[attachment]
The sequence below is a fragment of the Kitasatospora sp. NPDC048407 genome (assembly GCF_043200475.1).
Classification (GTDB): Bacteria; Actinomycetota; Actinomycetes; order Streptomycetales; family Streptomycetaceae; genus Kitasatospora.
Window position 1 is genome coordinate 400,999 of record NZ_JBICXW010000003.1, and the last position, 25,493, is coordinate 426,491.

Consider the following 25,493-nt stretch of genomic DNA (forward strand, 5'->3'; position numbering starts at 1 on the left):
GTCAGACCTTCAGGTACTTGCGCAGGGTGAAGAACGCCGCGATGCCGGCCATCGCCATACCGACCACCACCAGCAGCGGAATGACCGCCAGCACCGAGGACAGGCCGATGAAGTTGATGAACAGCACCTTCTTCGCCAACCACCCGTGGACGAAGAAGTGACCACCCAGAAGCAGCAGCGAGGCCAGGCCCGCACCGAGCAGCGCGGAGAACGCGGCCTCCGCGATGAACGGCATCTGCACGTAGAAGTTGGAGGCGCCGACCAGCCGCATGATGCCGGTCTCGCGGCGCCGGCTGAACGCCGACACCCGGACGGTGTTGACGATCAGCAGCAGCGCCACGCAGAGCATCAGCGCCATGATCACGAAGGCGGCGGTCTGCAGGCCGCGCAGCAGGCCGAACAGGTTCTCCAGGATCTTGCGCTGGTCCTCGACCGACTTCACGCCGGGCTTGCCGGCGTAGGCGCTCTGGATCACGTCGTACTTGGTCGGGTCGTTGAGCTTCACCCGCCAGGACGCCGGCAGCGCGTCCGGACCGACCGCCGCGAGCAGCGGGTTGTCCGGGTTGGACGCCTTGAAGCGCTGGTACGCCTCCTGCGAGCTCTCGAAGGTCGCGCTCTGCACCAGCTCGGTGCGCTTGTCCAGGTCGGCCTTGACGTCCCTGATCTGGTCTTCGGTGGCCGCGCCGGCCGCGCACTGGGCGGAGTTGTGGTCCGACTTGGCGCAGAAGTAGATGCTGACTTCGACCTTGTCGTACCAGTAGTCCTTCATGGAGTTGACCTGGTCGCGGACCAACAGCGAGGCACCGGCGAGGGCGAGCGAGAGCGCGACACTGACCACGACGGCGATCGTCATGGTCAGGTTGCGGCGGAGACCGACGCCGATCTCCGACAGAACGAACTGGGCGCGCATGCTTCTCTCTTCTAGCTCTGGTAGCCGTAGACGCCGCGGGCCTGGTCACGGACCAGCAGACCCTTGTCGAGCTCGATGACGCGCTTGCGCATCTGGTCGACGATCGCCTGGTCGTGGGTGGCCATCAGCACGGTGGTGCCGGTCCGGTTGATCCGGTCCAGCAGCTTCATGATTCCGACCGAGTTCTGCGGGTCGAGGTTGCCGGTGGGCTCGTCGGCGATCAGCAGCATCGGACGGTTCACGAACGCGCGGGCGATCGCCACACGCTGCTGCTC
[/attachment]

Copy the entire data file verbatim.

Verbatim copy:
The sequence below is a fragment of the Kitasatospora sp. NPDC048407 genome (assembly GCF_043200475.1).
Classification (GTDB): Bacteria; Actinomycetota; Actinomycetes; order Streptomycetales; family Streptomycetaceae; genus Kitasatospora.
Window position 1 is genome coordinate 400,999 of record NZ_JBICXW010000003.1, and the last position, 25,493, is coordinate 426,491.

Consider the following 25,493-nt stretch of genomic DNA (forward strand, 5'->3'; position numbering starts at 1 on the left):
GTCAGACCTTCAGGTACTTGCGCAGGGTGAAGAACGCCGCGATGCCGGCCATCGCCATACCGACCACCACCAGCAGCGGAATGACCGCCAGCACCGAGGACAGGCCGATGAAGTTGATGAACAGCACCTTCTTCGCCAACCACCCGTGGACGAAGAAGTGACCACCCAGAAGCAGCAGCGAGGCCAGGCCCGCACCGAGCAGCGCGGAGAACGCGGCCTCCGCGATGAACGGCATCTGCACGTAGAAGTTGGAGGCGCCGACCAGCCGCATGATGCCGGTCTCGCGGCGCCGGCTGAACGCCGACACCCGGACGGTGTTGACGATCAGCAGCAGCGCCACGCAGAGCATCAGCGCCATGATCACGAAGGCGGCGGTCTGCAGGCCGCGCAGCAGGCCGAACAGGTTCTCCAGGATCTTGCGCTGGTCCTCGACCGACTTCACGCCGGGCTTGCCGGCGTAGGCGCTCTGGATCACGTCGTACTTGGTCGGGTCGTTGAGCTTCACCCGCCAGGACGCCGGCAGCGCGTCCGGACCGACCGCCGCGAGCAGCGGGTTGTCCGGGTTGGACGCCTTGAAGCGCTGGTACGCCTCCTGCGAGCTCTCGAAGGTCGCGCTCTGCACCAGCTCGGTGCGCTTGTCCAGGTCGGCCTTGACGTCCCTGATCTGGTCTTCGGTGGCCGCGCCGGCCGCGCACTGGGCGGAGTTGTGGTCCGACTTGGCGCAGAAGTAGATGCTGACTTCGACCTTGTCGTACCAGTAGTCCTTCATGGAGTTGACCTGGTCGCGGACCAACAGCGAGGCACCGGCGAGGGCGAGCGAGAGCGCGACACTGACCACGACGGCGATCGTCATGGTCAGGTTGCGGCGGAGACCGACGCCGATCTCCGACAGAACGAACTGGGCGCGCATGCTTCTCTCTTCTAGCTCTGGTAGCCGTAGACGCCGCGGGCCTGGTCACGGACCAGCAGACCCTTGTCGAGCTCGATGACGCGCTTGCGCATCTGGTCGACGATCGCCTGGTCGTGGGTGGCCATCAGCACGGTGGTGCCGGTCCGGTTGATCCGGTCCAGCAGCTTCATGATTCCGACCGAGTTCTGCGGGTCGAGGTTGCCGGTGGGCTCGTCGGCGATCAGCAGCATCGGACGGTTCACGAACGCGCGGGCGATCGCCACACGCTGCTGCTC